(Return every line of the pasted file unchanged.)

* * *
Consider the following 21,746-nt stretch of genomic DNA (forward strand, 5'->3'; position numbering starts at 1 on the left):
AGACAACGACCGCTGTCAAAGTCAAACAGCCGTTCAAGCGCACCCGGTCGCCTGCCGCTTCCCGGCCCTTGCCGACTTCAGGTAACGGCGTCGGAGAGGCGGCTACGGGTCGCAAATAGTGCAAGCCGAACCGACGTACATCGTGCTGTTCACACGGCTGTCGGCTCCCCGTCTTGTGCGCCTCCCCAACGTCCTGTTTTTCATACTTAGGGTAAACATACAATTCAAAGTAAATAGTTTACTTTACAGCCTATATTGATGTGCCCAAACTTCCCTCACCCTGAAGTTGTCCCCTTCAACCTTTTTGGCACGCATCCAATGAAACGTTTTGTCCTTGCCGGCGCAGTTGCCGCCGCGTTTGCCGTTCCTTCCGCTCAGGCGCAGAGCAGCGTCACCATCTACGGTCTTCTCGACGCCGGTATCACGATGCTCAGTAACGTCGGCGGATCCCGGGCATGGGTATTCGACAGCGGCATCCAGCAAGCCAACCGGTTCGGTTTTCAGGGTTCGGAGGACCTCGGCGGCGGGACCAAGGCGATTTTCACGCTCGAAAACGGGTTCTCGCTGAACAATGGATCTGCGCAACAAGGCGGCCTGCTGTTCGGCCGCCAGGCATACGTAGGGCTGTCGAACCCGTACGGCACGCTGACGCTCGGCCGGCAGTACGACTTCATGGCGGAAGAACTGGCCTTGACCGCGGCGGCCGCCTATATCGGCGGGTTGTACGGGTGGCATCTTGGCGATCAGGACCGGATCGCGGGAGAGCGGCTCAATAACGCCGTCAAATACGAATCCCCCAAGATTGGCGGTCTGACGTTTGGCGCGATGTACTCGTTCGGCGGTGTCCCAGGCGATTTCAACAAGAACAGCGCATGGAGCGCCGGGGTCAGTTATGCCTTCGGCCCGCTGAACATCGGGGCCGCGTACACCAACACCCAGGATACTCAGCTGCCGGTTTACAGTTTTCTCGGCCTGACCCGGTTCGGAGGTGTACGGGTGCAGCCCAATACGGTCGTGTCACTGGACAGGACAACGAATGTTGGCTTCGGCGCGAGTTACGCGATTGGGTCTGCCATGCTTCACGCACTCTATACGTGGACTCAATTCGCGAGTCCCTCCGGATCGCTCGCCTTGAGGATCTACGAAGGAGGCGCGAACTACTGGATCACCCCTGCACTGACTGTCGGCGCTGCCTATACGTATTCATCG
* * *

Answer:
Consider the following 21,746-nt stretch of genomic DNA (forward strand, 5'->3'; position numbering starts at 1 on the left):
AGACAACGACCGCTGTCAAAGTCAAACAGCCGTTCAAGCGCACCCGGTCGCCTGCCGCTTCCCGGCCCTTGCCGACTTCAGGTAACGGCGTCGGAGAGGCGGCTACGGGTCGCAAATAGTGCAAGCCGAACCGACGTACATCGTGCTGTTCACACGGCTGTCGGCTCCCCGTCTTGTGCGCCTCCCCAACGTCCTGTTTTTCATACTTAGGGTAAACATACAATTCAAAGTAAATAGTTTACTTTACAGCCTATATTGATGTGCCCAAACTTCCCTCACCCTGAAGTTGTCCCCTTCAACCTTTTTGGCACGCATCCAATGAAACGTTTTGTCCTTGCCGGCGCAGTTGCCGCCGCGTTTGCCGTTCCTTCCGCTCAGGCGCAGAGCAGCGTCACCATCTACGGTCTTCTCGACGCCGGTATCACGATGCTCAGTAACGTCGGCGGATCCCGGGCATGGGTATTCGACAGCGGCATCCAGCAAGCCAACCGGTTCGGTTTTCAGGGTTCGGAGGACCTCGGCGGCGGGACCAAGGCGATTTTCACGCTCGAAAACGGGTTCTCGCTGAACAATGGATCTGCGCAACAAGGCGGCCTGCTGTTCGGCCGCCAGGCATACGTAGGGCTGTCGAACCCGTACGGCACGCTGACGCTCGGCCGGCAGTACGACTTCATGGCGGAAGAACTGGCCTTGACCGCGGCGGCCGCCTATATCGGCGGGTTGTACGGGTGGCATCTTGGCGATCAGGACCGGATCGCGGGAGAGCGGCTCAATAACGCCGTCAAATACGAATCCCCCAAGATTGGCGGTCTGACGTTTGGCGCGATGTACTCGTTCGGCGGTGTCCCAGGCGATTTCAACAAGAACAGCGCATGGAGCGCCGGGGTCAGTTATGCCTTCGGCCCGCTGAACATCGGGGCCGCGTACACCAACACCCAGGATACTCAGCTGCCGGTTTACAGTTTTCTCGGCCTGACCCGGTTCGGAGGTGTACGGGTGCAGCCCAATACGGTCGTGTCACTGGACAGGACAACGAATGTTGGCTTCGGCGCGAGTTACGCGATTGGGTCTGCCATGCTTCACGCACTCTATACGTGGACTCAATTCGCGAGTCCCTCCGGATCGCTCGCCTTGAGGATCTACGAAGGAGGCGCGAACTACTGGATCACCCCTGCACTGACTGTCGGCGCTGCCTATACGTATTCATCG